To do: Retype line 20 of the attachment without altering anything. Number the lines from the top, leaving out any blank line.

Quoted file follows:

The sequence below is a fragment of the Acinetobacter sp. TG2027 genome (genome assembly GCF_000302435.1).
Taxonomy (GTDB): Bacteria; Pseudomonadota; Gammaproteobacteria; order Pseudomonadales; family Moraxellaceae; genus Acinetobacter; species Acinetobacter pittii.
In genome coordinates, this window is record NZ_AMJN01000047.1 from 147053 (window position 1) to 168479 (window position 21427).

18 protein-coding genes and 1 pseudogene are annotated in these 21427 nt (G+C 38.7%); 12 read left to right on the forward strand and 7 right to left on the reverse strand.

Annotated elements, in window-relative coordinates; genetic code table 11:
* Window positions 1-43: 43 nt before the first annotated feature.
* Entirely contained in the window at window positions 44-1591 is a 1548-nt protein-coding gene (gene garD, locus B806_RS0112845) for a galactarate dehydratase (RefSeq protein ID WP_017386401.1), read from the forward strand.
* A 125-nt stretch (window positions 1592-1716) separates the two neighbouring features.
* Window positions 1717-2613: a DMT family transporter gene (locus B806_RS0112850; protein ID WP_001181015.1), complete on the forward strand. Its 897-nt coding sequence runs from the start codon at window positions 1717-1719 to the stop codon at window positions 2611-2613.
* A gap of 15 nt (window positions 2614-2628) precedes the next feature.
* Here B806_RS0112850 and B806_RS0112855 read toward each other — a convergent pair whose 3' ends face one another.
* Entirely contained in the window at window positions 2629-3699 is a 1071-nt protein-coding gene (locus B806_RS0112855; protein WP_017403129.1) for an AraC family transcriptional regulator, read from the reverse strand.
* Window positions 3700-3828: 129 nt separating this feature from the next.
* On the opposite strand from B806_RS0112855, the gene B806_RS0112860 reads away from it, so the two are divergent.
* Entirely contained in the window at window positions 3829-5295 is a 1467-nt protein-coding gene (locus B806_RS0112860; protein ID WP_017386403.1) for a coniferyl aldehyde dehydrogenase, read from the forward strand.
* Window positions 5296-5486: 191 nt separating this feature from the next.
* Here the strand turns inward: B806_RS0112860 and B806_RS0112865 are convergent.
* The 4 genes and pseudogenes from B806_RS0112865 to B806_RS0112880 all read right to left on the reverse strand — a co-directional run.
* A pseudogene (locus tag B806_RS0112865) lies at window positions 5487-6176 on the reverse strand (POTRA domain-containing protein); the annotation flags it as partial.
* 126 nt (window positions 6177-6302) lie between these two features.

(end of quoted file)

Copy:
* 126 nt (window positions 6177-6302) lie between these two features.